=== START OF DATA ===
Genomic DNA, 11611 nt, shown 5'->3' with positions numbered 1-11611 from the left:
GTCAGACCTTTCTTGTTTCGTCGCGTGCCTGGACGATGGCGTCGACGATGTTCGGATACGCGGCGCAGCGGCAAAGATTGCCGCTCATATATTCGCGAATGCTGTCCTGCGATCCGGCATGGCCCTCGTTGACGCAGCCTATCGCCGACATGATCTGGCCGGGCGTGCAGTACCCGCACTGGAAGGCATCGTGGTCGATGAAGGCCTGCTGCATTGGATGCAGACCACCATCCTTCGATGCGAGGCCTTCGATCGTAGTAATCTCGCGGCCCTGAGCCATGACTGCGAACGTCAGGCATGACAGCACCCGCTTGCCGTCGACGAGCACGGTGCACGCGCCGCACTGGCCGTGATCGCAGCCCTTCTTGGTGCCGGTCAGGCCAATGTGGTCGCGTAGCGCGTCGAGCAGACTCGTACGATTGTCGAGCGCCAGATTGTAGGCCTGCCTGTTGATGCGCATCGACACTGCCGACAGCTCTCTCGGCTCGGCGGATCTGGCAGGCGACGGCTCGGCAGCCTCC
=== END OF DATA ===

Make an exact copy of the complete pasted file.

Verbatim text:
Genomic DNA, 11611 nt, shown 5'->3' with positions numbered 1-11611 from the left:
GTCAGACCTTTCTTGTTTCGTCGCGTGCCTGGACGATGGCGTCGACGATGTTCGGATACGCGGCGCAGCGGCAAAGATTGCCGCTCATATATTCGCGAATGCTGTCCTGCGATCCGGCATGGCCCTCGTTGACGCAGCCTATCGCCGACATGATCTGGCCGGGCGTGCAGTACCCGCACTGGAAGGCATCGTGGTCGATGAAGGCCTGCTGCATTGGATGCAGACCACCATCCTTCGATGCGAGGCCTTCGATCGTAGTAATCTCGCGGCCCTGAGCCATGACTGCGAACGTCAGGCATGACAGCACCCGCTTGCCGTCGACGAGCACGGTGCACGCGCCGCACTGGCCGTGATCGCAGCCCTTCTTGGTGCCGGTCAGGCCAATGTGGTCGCGTAGCGCGTCGAGCAGACTCGTACGATTGTCGAGCGCCAGATTGTAGGCCTGCCTGTTGATGCGCATCGACACTGCCGACAGCTCTCTCGGCTCGGCGGATCTGGCAGGCGACGGCTCGGCAGCCTCC